US President Donald Trump is to skip two major summits in Asia in November, a move that could stoke concerns in the region about the US’ reliability as a counterweight to China.
The White House on Friday said that US Vice President Mike Pence would travel to Singapore for an 18-member ASEAN summit, before heading to Papua New Guinea for an APEC gathering.
The APEC summit is normally attended by 21 leaders, including Chinese President Xi Jinping (習近平) and Russian President Vladimir Putin.
The decision removes one potential avenue for Trump to meet with Xi as a trade war between the US and China deepens. Both leaders are expected to attend the G20 summit in Argentina later in November.
Trump’s absence is also likely to fuel concerns among Asian leaders who want the US to push back against China’s increasing economic and military might.
Trump administration officials have been promoting a new “Indo-Pacific” strategy to bolster its commitment to the region, after Trump withdrew from the Trans-Pacific Partnership (TPP) trade deal and questioned the cost of security alliances with Japan and South Korea.
“His absence would doubtlessly solidify the impression that America has essentially abandoned its traditional presence in the Asia-Pacific, not to mention the non-starter Indo-Pacific,” said Oh Ei Sun (胡逸山), a senior adviser for international affairs at the Asian Strategy and Leadership Institute in Kuala Lumpur.
Without Trump, Xi would have more space to advocate Chinese trade and development projects, such as his ambitious Belt and Road Initiative.
Xi was the first leader to confirm his attendance to the APEC meeting in Port Moresby, Papua New Guinea, where he also plans to host his own summit with Pacific leaders.
Although US leaders have attended the events over the past few years, missing them is not unprecedented.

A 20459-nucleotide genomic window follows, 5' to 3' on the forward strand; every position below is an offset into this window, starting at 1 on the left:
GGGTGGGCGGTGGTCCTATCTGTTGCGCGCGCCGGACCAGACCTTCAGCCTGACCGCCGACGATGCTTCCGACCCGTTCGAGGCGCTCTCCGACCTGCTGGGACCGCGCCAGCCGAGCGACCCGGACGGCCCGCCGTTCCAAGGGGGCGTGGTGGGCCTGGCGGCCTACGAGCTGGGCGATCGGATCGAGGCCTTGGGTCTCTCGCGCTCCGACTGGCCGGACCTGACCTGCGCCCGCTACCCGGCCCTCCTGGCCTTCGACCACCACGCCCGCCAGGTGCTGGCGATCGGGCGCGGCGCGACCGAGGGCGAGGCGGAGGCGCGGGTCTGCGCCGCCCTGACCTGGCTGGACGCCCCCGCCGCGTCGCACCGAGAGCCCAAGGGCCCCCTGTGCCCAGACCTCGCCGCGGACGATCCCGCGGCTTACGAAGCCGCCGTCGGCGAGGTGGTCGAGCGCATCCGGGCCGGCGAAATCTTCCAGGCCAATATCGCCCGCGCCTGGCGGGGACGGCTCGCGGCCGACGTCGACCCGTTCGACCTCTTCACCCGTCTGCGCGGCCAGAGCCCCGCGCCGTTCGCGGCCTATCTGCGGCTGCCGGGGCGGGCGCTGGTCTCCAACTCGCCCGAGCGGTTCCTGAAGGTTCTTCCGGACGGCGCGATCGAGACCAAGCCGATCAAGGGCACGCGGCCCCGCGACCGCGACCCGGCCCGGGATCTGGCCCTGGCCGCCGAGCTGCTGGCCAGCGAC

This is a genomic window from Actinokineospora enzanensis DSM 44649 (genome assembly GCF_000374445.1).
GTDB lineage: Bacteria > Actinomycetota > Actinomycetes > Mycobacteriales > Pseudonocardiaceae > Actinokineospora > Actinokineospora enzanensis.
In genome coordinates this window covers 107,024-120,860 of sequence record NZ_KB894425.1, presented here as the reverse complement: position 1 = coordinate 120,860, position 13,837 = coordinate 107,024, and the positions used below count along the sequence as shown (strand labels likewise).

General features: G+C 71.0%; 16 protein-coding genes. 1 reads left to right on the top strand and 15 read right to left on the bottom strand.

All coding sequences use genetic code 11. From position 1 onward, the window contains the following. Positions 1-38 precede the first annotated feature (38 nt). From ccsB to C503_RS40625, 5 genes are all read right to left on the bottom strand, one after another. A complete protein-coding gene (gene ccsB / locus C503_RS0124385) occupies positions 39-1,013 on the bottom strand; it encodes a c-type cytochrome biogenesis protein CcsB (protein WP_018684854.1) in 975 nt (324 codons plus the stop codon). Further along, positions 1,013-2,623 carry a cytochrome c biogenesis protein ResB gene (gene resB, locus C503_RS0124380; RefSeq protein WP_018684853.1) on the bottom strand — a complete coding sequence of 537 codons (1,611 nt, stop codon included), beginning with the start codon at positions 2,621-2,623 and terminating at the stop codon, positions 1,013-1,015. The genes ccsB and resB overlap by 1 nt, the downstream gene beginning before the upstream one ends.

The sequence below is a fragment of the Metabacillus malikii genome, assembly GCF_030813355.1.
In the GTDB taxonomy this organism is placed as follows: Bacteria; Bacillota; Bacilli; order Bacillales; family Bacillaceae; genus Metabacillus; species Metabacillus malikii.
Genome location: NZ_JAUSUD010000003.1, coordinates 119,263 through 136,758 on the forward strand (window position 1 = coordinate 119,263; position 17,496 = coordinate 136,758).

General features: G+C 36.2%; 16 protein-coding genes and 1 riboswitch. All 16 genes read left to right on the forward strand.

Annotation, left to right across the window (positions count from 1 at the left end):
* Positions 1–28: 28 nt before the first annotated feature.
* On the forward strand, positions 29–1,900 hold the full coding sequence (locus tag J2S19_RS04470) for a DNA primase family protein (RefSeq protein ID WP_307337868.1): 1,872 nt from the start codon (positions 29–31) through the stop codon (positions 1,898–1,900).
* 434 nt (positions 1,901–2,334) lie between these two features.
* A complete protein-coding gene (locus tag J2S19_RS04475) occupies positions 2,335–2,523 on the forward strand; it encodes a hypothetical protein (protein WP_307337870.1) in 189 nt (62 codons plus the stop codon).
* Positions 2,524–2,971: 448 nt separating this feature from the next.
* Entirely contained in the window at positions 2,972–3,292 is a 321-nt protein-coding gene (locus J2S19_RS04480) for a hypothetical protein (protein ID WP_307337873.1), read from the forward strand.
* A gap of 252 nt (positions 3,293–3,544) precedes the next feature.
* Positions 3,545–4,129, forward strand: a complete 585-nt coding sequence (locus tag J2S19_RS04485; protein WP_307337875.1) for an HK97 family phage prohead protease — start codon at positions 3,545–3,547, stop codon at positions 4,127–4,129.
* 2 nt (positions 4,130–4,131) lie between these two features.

In 2007, then-US president George W. Bush drew flak for rescheduling a planned meeting with ASEAN leaders in Singapore. Former US president Barack Obama, whose administration announced a pivot in military and diplomatic resources to Asia, in 2013 skipped APEC to handle a government shutdown.
Newly installed Australian Prime Minister Scott Morrison during a trip to Jakarta yesterday told reporters that Trump’s decision to tend to matters at home was understandable and Pence “speaks with the authority of the [US] president.”
The Singaporean Ministry of Foreign Affairs welcomed Pence’s visit to the city-state, adding in a statement that it would be his first as US vice president.
The Asian summits come days after midterm US Congressional elections, which could determine Trump’s ability to withstand investigations into Russian campaign interference and election-season payments to alleged mistresses.
While US Democratic Party leaders have largely avoided talking about impeaching Trump, Republican losses in the US House of Representatives or Senate would greatly increase the risk of congressional action.
Collin Koh Swee Lean (高瑞連), a research fellow at the S. Rajaratnam School of International Studies in Singapore, said that efforts by US officials in the region should help offset Trump’s absence.
US Secretary of State Michael Pompeo at an ASEAN meeting last month announced US$300 million in regional security funding and the US military is among nine nations participating in the ongoing annual Southeast Asia Cooperation and Training exercises in Singapore.
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